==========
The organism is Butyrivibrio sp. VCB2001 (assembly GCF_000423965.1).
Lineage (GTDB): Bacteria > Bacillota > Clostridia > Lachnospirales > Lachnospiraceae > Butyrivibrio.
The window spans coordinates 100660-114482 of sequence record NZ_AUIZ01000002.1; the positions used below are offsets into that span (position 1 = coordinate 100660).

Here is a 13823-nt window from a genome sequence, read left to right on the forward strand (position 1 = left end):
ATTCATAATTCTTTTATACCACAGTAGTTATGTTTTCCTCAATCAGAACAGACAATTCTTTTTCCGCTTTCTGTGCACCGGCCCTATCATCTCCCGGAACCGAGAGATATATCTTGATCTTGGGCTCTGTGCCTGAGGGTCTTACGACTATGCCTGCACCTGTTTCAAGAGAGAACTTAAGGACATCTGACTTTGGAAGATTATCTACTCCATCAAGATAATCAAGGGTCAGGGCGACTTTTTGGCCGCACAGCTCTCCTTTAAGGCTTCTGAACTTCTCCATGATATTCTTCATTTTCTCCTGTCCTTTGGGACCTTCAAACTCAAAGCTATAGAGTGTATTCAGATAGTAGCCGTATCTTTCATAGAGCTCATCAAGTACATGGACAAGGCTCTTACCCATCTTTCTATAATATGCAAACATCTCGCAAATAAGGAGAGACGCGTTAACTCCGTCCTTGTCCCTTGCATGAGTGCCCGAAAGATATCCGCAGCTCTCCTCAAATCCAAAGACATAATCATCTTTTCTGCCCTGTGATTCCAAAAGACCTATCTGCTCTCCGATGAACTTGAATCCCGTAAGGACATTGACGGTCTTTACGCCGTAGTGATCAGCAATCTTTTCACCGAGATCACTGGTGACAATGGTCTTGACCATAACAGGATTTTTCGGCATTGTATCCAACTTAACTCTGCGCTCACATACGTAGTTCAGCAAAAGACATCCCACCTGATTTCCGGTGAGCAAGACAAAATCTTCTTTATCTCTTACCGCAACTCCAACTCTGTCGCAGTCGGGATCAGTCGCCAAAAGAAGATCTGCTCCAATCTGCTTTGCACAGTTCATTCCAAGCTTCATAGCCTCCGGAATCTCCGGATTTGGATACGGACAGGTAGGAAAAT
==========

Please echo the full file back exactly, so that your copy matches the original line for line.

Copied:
The organism is Butyrivibrio sp. VCB2001 (assembly GCF_000423965.1).
Lineage (GTDB): Bacteria > Bacillota > Clostridia > Lachnospirales > Lachnospiraceae > Butyrivibrio.
The window spans coordinates 100660-114482 of sequence record NZ_AUIZ01000002.1; the positions used below are offsets into that span (position 1 = coordinate 100660).

Here is a 13823-nt window from a genome sequence, read left to right on the forward strand (position 1 = left end):
ATTCATAATTCTTTTATACCACAGTAGTTATGTTTTCCTCAATCAGAACAGACAATTCTTTTTCCGCTTTCTGTGCACCGGCCCTATCATCTCCCGGAACCGAGAGATATATCTTGATCTTGGGCTCTGTGCCTGAGGGTCTTACGACTATGCCTGCACCTGTTTCAAGAGAGAACTTAAGGACATCTGACTTTGGAAGATTATCTACTCCATCAAGATAATCAAGGGTCAGGGCGACTTTTTGGCCGCACAGCTCTCCTTTAAGGCTTCTGAACTTCTCCATGATATTCTTCATTTTCTCCTGTCCTTTGGGACCTTCAAACTCAAAGCTATAGAGTGTATTCAGATAGTAGCCGTATCTTTCATAGAGCTCATCAAGTACATGGACAAGGCTCTTACCCATCTTTCTATAATATGCAAACATCTCGCAAATAAGGAGAGACGCGTTAACTCCGTCCTTGTCCCTTGCATGAGTGCCCGAAAGATATCCGCAGCTCTCCTCAAATCCAAAGACATAATCATCTTTTCTGCCCTGTGATTCCAAAAGACCTATCTGCTCTCCGATGAACTTGAATCCCGTAAGGACATTGACGGTCTTTACGCCGTAGTGATCAGCAATCTTTTCACCGAGATCACTGGTGACAATGGTCTTGACCATAACAGGATTTTTCGGCATTGTATCCAACTTAACTCTGCGCTCACATACGTAGTTCAGCAAAAGACATCCCACCTGATTTCCGGTGAGCAAGACAAAATCTTCTTTATCTCTTACCGCAACTCCAACTCTGTCGCAGTCGGGATCAGTCGCCAAAAGAAGATCTGCTCCAATCTGCTTTGCACAGTTCATTCCAAGCTTCATAGCCTCCGGAATCTCCGGATTTGGATACGGACAGGTAGGAAAAT